The Blood Pheasant (Ithaginis cruentus) is a species of pheasant roughly the size of chickens and are quite commonly found inhabiting the Himalayan range from Nepal, Bhutan, India, Tibet and across Myanmar to south-central China. The male and female differs in their plumage with the female being drab brown, and the male a showy bird with ashy upperparts, and with streaks of reds on the breast, collectively resembling dashes of blood, hence their name.
I had the opportunity to photograph and observed them while on a trip to Bhutan in April and May 2013.
In Bhutan, there are two subspecies of Blood Pheasants. The subspecies cruentus is found at the northwestern part of the country, and I first saw a pair in Chelela Pass. There are some authorities that believe this should be the subspecies affinis, but no matter. I am following IOC range distribution. We will let the taxonomist sort this out later.
Subspecies tibetanus occurs in the eastern part of Bhutan and I managed to see a few of them at Thrumshingla Pass. The fact that these two places are passes give you a clue as to their habitat, mountainous region near the snowline. The difference between the two subspecies is mainly the amount of red streaking on their chest, with the tibetanus subspecies more striking visually. You can see these subspecies in the photo gallery below.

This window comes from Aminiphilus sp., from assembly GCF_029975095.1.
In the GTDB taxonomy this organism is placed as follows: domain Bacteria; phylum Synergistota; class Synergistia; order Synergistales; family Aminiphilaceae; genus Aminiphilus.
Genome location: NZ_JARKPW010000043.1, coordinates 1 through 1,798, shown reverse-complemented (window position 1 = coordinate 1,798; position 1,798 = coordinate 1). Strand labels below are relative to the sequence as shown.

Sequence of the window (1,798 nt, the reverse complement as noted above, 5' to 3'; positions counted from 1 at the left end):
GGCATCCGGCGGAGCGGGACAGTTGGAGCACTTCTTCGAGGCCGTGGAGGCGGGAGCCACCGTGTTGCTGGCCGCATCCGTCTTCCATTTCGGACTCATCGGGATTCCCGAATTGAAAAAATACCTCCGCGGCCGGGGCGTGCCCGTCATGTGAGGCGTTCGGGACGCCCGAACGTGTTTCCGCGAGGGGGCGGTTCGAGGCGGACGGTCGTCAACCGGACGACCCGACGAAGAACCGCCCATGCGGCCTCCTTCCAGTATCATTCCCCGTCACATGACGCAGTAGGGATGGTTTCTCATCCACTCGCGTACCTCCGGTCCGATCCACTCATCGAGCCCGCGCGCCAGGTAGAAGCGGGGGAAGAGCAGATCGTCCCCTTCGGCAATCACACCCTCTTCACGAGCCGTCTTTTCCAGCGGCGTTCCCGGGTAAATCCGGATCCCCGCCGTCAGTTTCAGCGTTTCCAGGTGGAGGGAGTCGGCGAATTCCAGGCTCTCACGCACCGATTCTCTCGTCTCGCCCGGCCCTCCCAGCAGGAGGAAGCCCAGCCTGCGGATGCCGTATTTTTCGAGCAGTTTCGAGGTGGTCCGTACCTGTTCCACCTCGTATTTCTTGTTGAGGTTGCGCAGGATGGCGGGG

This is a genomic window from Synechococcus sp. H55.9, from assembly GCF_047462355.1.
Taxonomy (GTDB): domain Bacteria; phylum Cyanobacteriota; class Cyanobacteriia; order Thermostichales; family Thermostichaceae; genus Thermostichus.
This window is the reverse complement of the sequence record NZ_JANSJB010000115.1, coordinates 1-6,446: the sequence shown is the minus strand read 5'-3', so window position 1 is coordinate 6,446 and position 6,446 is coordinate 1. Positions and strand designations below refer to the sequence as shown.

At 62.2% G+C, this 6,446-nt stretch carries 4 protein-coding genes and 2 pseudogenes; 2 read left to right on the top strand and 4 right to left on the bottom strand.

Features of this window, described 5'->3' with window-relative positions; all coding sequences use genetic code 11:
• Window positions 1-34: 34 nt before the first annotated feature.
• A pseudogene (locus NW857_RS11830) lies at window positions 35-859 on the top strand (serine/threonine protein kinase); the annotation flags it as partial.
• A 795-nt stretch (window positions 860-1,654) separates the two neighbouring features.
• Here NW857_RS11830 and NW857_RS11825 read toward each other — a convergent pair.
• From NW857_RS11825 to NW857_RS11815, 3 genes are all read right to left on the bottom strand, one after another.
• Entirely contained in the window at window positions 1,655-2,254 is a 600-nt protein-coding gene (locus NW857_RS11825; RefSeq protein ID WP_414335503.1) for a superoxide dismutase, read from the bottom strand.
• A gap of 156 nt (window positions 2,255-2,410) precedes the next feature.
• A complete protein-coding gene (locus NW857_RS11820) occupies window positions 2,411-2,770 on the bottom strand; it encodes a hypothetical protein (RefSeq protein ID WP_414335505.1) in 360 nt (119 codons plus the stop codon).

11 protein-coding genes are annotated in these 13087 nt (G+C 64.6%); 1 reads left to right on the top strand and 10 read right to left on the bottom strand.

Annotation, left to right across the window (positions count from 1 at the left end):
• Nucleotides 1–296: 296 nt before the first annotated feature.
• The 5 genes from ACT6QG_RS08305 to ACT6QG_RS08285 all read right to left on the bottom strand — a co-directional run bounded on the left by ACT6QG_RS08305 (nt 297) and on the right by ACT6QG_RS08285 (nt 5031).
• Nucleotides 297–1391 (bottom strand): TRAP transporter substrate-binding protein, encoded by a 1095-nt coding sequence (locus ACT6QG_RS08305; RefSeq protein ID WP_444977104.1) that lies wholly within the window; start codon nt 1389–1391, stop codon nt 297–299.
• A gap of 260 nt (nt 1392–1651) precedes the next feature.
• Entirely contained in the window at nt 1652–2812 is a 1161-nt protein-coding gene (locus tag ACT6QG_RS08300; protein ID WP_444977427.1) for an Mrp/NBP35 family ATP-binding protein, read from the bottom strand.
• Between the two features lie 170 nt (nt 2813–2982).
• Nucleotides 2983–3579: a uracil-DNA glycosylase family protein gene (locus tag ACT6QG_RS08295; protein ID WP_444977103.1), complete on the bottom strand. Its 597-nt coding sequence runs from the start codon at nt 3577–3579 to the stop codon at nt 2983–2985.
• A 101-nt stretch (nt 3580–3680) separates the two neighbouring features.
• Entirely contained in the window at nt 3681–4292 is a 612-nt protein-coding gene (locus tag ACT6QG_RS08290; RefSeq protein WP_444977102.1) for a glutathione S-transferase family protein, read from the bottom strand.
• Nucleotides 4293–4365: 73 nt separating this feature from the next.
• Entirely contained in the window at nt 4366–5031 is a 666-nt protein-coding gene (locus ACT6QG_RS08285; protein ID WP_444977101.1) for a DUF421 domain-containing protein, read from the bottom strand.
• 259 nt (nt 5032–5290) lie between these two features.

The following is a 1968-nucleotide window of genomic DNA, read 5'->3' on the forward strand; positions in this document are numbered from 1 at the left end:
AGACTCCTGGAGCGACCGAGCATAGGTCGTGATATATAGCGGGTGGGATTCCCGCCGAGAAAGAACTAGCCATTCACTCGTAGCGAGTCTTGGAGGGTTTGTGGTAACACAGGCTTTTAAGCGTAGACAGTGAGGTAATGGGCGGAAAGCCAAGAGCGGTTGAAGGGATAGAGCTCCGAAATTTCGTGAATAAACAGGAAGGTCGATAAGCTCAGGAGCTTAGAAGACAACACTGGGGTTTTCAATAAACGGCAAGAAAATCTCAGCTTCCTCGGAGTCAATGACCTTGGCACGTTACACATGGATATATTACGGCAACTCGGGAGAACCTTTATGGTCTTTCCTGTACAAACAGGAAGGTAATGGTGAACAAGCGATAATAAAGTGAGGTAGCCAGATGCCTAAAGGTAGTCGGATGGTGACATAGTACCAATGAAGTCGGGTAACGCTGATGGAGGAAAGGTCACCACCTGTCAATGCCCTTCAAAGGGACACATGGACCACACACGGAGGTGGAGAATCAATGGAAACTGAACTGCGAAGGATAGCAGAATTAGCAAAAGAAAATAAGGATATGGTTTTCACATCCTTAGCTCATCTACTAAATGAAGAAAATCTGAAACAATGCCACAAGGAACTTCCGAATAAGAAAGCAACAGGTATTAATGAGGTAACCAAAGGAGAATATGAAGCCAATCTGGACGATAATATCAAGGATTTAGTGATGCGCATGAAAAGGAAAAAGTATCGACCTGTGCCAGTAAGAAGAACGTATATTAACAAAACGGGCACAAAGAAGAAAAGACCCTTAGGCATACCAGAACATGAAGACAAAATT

Birding in Bhutan is mainly done by the road. Since the roads there are seldom busy, we ride slowly and hope to hear or see the birds along the way. The pheasants will oftentimes come up to the roadside to feed, and we will very slowly get our of the car from a distance away to observe them.
The males are highly territorial. When they hear another male in their territory they will run rather clumsily towards a higher ledge to call out their presence. The female on the other hand tends to be really quiet. On any photographic trip to Bhutan, the Blood Pheasants must rank quite highly on the list of birds to see.